Sunday, August 26, 2012
New Rule Changes For 2012-2013
The BCHL has sent around a summary of the major rule changes for the upcoming season. Other minor adjustments were made, however below are the bigger ones.
New Rule Changes for 2012-2013
1. No Change Icing
No line change will be permitted for the offending team icing the puck. The offending team will not be permitted make a line change even if they call their 30 second time out (this includes the Sponsor Time Out). The non offending team will be permitted to make a line change within the five second time limit allowed during the referee’s normal line change procedure.
2. Puck Shot Out of Bounds
No line change will be permitted for the offending team of a player who shoots the puck directly out of the playing surface over the glass while in his own defensive end zone. It will be the position of the puck that determines what zone the puck was shot from. For example a player can have his skates in the neutral zone and the puck can be shot from his defensive zone or visa versa.
This rule does not appy if the puck leaves the playing surface after deflecting off another player (attacking or defending) or deflects off the glass or if the puck leaves the playing surface where there is no glass (i.e. into the players’ bench). If the puck leaves the playing surface at the bench area and clears the glass behind the bench the rule shall apply and no line change shall be permitted.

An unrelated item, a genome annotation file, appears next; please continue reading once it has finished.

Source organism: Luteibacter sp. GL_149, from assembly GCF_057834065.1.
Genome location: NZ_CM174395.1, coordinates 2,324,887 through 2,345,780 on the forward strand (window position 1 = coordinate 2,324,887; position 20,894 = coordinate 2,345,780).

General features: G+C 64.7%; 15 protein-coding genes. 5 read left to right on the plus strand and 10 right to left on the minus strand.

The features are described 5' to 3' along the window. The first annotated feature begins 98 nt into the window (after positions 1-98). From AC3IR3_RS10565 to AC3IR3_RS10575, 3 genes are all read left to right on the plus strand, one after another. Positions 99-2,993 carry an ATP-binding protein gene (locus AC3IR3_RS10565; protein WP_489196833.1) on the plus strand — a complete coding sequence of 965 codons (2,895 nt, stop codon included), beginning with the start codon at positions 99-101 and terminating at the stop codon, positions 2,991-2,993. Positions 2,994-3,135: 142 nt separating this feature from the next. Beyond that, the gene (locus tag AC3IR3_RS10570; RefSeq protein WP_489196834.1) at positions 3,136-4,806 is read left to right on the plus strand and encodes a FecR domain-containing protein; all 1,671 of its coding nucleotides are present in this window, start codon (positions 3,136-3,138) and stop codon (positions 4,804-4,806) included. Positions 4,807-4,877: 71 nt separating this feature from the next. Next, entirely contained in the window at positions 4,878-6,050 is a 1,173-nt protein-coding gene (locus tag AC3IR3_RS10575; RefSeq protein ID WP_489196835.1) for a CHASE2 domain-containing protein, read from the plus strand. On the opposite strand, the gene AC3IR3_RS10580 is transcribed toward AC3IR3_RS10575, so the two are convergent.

If a goaltender shoots the puck over the glass it is still an automatic minor penalty for Delay of Game under Rule 10.1(a) of the Hockey Canada Rule Book. In this case the team will be allowed to make a line change because it affects the numerical on-ice strength of that team.
3. Icing the Puck
This is a new Hockey Canada rule for Junior/Senior hockey relating to the goaltender leaving his crease during an icing. The rule states that if a goaltender leaves his crease to potentially play the puck but then intentionally does not play the puck then the icing is to be waved off. If a goaltender causes significant interference on a player attempting to play the puck on an icing then a minor penalty is to be assessed.
The basic reasoning behind this rule is to prevent a goalie from making an attacking player let up on chasing a puck during an icing because the goalie appears he is going to play the puck, but then lets the puck continue for icing.
It does not mean that a goalie can’t leave his crease or move during an icing, just that he can’t make an attacking player believe he is going to play the puck then still allow the puck to continue over the goal line for an icing call.